Thursday, February 21, 2013

Three Films Make A Post: Cold green skin against soft warm flesh...a croak...a scream.

Tekken (2010): Veteran TV and low budget director Dwight H. Little's Tekken may very well be the best adaptation of a fighting video game. Which is to say that is goes through all the mandatory plot beats of every tournament movie ever, adds some post-Blade Runner low budget multiculturalism, shitty music, and a bit of the ole Hero's Journey and arrives at a film that is perfectly entertaining for the ninety or so minutes it runs, if the viewer is willing to accept a lot of silliness, or has a working sense of humour. I sure am and sometimes have. The film's best moment is probably when the SF tournament movie threatens to turn into a SF revolutionary action movie for ten minutes or so, but clearly, politics and family problems are best solved in the ring. An additional attraction is that the movie can be the basis for the most drunk drinking game imaginable based on the mention of the word "Tekken".

The Transporter 2 (2005): After the high of the first Transporter, this sequel shows Besson's Europa Corps. up to their usual crappy tricks again: the script is insultingly stupid (Luc, that's not how a virus works), the jokes about as funny as dying a painful death, and the action may be loud but is not at all involving. That charm I liked so much about the first Transporter is gone only to leave even more product placement in its place, and the sense of fun has been replaced by the film shouting at my that I'm supposed to have fun…or else.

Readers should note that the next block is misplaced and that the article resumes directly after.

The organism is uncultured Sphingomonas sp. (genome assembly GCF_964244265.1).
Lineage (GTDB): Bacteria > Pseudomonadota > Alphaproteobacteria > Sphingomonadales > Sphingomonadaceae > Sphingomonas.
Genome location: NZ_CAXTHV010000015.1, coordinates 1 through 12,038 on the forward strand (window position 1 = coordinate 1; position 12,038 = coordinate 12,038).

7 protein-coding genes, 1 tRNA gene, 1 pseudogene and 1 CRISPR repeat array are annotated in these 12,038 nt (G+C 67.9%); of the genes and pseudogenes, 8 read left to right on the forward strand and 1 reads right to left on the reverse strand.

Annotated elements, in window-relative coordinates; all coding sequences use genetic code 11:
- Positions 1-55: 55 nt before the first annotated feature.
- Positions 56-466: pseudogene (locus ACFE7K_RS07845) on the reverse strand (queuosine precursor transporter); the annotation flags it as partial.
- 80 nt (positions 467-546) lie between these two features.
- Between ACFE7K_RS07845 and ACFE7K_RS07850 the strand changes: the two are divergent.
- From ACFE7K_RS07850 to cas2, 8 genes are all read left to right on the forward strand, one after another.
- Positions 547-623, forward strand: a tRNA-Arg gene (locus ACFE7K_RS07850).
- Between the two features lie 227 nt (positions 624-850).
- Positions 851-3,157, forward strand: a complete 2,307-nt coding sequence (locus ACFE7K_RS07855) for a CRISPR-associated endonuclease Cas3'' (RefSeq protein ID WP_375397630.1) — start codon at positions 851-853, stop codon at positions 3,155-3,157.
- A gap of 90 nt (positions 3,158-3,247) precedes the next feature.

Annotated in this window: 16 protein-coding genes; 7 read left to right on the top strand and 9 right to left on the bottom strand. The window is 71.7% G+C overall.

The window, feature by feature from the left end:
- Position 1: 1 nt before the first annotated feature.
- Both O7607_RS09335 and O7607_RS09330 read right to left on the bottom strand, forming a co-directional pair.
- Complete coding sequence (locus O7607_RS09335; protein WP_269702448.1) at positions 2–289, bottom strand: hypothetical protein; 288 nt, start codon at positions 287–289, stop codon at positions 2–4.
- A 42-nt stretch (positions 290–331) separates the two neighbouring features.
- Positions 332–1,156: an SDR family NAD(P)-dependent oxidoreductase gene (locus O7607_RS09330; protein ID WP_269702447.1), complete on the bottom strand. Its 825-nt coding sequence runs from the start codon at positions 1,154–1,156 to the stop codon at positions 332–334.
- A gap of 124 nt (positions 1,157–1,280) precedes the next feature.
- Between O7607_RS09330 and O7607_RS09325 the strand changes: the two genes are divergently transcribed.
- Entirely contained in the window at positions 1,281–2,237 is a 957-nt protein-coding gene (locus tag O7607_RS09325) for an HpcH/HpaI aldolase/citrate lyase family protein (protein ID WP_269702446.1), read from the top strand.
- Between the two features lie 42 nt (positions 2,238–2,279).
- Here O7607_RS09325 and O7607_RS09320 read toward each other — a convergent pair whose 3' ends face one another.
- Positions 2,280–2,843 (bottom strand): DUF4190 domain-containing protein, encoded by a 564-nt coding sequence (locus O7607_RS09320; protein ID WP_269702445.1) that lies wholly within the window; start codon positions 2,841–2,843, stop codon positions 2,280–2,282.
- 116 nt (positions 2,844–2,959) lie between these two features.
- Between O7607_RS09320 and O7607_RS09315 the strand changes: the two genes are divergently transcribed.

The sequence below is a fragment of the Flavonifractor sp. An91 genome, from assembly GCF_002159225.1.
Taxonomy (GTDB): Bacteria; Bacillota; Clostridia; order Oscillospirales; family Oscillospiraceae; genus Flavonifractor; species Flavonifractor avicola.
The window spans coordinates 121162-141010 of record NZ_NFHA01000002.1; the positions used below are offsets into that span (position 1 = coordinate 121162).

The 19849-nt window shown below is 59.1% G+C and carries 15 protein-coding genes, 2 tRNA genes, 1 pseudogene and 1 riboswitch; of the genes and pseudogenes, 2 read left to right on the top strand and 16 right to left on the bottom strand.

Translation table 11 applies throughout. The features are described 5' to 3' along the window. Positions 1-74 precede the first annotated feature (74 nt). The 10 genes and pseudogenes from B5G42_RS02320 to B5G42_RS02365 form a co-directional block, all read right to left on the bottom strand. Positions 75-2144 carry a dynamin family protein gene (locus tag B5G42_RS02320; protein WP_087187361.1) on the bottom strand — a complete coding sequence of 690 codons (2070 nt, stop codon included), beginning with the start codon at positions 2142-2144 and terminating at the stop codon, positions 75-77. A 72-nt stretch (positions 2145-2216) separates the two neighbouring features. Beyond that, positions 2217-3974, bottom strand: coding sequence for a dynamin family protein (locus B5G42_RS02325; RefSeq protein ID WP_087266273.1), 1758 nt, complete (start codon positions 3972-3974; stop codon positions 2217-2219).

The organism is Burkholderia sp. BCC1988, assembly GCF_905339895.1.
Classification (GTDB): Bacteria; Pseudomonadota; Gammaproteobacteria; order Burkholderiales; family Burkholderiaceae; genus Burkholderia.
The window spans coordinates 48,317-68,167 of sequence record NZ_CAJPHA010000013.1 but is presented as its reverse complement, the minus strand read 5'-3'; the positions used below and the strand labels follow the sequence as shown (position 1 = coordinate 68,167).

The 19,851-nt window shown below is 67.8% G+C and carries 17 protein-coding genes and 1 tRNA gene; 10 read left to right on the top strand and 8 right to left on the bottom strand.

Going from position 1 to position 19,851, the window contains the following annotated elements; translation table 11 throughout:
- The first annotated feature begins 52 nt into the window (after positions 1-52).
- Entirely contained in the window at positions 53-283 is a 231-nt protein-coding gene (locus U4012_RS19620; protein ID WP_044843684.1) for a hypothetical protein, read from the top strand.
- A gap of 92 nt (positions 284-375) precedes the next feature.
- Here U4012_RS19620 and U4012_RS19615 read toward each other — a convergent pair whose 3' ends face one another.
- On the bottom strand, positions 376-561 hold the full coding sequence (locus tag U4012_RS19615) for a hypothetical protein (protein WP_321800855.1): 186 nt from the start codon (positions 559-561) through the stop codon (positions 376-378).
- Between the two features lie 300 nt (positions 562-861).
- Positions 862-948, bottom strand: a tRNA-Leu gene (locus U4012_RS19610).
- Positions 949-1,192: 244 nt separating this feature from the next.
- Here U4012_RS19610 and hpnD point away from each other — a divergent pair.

Transporter 3 (2008): This one's something of a return to form for the series in so far as it doesn't flaunt its own stupidity for more than a few scenes, but mostly prefers to play its perfectly good stupid action movie high concept (a kidnapped politician's daughter, exploding bracelets, the Power of Love™ and an evil US corporation feature in the plot) straight. It's a bit of a shame to see director Olivier Megaton bury some clearly excellent car stunt work behind awkward camera angles and confused cuts, as if he weren't trusting his superior stunt team to actually delivers what it promises despite even this mutilated form not being able to hide their excellent practical execution of awesome-silly ideas. Still, this one's at least decent entertainment, heights the previous film was never able to reach. Plus, there's some choice objectifying of Jason Statham (whose fighting style really seems to be based on stripping) for those in the target group for this sort of thing.

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